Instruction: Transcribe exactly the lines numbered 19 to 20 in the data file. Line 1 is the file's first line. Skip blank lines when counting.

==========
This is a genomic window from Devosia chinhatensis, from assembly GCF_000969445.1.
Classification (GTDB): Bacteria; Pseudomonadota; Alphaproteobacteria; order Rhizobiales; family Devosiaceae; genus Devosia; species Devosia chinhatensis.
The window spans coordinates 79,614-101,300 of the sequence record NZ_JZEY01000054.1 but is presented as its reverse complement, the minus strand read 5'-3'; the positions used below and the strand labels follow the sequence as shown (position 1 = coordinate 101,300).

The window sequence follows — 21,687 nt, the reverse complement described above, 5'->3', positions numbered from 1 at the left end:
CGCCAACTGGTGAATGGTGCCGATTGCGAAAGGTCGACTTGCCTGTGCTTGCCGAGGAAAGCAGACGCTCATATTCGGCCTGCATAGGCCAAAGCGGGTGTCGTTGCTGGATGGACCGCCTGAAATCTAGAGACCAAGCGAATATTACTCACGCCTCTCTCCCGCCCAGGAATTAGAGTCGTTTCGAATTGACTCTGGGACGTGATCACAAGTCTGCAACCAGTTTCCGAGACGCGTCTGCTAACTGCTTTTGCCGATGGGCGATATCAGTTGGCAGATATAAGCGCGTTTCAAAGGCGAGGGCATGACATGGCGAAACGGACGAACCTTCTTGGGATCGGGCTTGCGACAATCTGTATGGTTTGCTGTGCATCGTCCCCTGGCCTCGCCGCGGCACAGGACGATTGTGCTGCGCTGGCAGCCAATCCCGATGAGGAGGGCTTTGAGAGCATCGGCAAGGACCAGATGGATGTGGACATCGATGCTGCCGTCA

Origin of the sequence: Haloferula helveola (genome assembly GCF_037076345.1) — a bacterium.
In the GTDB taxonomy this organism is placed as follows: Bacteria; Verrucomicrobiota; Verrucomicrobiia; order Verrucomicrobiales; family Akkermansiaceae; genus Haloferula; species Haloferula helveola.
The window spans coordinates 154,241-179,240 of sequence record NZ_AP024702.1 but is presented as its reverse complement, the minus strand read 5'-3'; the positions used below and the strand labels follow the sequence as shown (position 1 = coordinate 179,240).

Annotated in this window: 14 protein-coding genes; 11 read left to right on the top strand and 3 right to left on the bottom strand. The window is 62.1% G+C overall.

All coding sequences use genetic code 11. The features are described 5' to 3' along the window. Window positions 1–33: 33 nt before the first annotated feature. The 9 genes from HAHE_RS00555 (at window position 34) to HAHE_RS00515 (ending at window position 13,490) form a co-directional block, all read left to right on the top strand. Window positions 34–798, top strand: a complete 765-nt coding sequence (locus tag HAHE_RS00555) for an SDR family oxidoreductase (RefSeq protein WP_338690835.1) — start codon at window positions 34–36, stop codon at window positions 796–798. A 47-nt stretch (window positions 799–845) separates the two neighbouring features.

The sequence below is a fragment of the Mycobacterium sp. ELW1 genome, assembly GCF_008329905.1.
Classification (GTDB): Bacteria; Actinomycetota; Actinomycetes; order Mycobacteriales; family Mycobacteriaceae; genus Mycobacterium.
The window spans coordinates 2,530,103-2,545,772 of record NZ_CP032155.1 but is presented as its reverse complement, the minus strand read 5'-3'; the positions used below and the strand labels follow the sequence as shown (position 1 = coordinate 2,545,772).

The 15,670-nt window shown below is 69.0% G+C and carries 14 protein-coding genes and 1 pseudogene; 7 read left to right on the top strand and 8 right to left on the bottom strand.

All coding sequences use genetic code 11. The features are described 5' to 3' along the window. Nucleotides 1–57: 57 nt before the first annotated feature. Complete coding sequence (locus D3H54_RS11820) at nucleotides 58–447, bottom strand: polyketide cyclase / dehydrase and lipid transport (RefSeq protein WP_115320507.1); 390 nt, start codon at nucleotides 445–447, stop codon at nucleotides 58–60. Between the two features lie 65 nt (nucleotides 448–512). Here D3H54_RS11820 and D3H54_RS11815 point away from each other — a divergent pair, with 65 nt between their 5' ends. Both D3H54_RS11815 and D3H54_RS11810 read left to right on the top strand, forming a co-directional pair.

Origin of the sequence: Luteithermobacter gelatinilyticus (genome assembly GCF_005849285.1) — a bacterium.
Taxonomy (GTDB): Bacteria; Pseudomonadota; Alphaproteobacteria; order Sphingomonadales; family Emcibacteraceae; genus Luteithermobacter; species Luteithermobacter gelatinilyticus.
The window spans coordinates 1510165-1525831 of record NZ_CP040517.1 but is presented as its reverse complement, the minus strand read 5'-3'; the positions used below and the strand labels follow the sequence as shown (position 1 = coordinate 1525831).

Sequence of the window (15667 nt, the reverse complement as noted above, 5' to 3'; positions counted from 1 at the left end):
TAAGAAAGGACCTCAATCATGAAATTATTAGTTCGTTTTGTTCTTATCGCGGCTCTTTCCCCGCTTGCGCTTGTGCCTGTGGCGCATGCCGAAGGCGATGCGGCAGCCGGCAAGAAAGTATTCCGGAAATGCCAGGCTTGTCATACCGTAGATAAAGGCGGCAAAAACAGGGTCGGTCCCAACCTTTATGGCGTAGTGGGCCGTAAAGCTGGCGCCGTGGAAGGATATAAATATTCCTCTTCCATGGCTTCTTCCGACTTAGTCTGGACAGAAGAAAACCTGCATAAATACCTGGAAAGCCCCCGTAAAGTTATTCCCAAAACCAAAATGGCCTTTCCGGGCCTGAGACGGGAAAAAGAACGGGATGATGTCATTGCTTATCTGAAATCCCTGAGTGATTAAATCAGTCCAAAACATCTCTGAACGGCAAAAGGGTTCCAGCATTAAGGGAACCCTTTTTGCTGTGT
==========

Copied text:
Sequence of the window (15667 nt, the reverse complement as noted above, 5' to 3'; positions counted from 1 at the left end):
TAAGAAAGGACCTCAATCATGAAATTATTAGTTCGTTTTGTTCTTATCGCGGCTCTTTCCCCGCTTGCGCTTGTGCCTGTGGCGCATGCCGAAGGCGATGCGGCAGCCGGCAAGAAAGTATTCCGGAAATGCCAGGCTTGTCATACCGTAGATAAAGGCGGCAAAAACAGGGTCGGTCCCAACCTTTATGGCGTAGTGGGCCGTAAAGCTGGCGCCGTGGAAGGATATAAATATTCCTCTTCCATGGCTTCTTCCGACTTAGTCTGGACAGAAGAAAACCTGCATAAATACCTGGAAAGCCCCCGTAAAGTTATTCCCAAAACCAAAATGGCCTTTCCGGGCCTGAGACGGGAAAAAGAACGGGATGATGTCATTGCTTATCTGAAATCCCTGAGTGATTAAATCAGTCCAAAACATCTCTGAACGGCAAAAGGGTTCCAGCATTAAGGGAACCCTTTTTGCTGTGT